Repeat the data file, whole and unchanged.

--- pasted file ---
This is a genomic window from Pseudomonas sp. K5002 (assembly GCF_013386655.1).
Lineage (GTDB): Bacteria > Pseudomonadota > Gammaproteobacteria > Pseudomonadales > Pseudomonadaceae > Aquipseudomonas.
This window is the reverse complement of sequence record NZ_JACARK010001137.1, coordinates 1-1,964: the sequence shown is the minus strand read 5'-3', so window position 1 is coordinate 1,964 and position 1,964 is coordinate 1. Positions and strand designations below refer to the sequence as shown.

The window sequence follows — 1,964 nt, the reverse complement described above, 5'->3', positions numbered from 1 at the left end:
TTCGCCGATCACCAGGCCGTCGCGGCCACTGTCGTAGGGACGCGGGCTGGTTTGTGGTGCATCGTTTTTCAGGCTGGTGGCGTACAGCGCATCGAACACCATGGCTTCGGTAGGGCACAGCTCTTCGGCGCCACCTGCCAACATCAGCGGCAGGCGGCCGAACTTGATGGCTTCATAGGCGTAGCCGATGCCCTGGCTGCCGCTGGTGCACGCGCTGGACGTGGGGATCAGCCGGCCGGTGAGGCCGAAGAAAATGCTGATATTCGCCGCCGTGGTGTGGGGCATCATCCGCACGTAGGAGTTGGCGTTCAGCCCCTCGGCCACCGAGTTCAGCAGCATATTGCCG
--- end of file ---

This is a genomic window from Pseudomonas sp. K5002 (assembly GCF_013386655.1).
Lineage (GTDB): Bacteria > Pseudomonadota > Gammaproteobacteria > Pseudomonadales > Pseudomonadaceae > Aquipseudomonas.
This window is the reverse complement of sequence record NZ_JACARK010001137.1, coordinates 1-1,964: the sequence shown is the minus strand read 5'-3', so window position 1 is coordinate 1,964 and position 1,964 is coordinate 1. Positions and strand designations below refer to the sequence as shown.

The window sequence follows — 1,964 nt, the reverse complement described above, 5'->3', positions numbered from 1 at the left end:
TTCGCCGATCACCAGGCCGTCGCGGCCACTGTCGTAGGGACGCGGGCTGGTTTGTGGTGCATCGTTTTTCAGGCTGGTGGCGTACAGCGCATCGAACACCATGGCTTCGGTAGGGCACAGCTCTTCGGCGCCACCTGCCAACATCAGCGGCAGGCGGCCGAACTTGATGGCTTCATAGGCGTAGCCGATGCCCTGGCTGCCGCTGGTGCACGCGCTGGACGTGGGGATCAGCCGGCCGGTGAGGCCGAAGAAAATGCTGATATTCGCCGCCGTGGTGTGGGGCATCATCCGCACGTAGGAGTTGGCGTTCAGCCCCTCGGCCACCGAGTTCAGCAGCATATTGCCG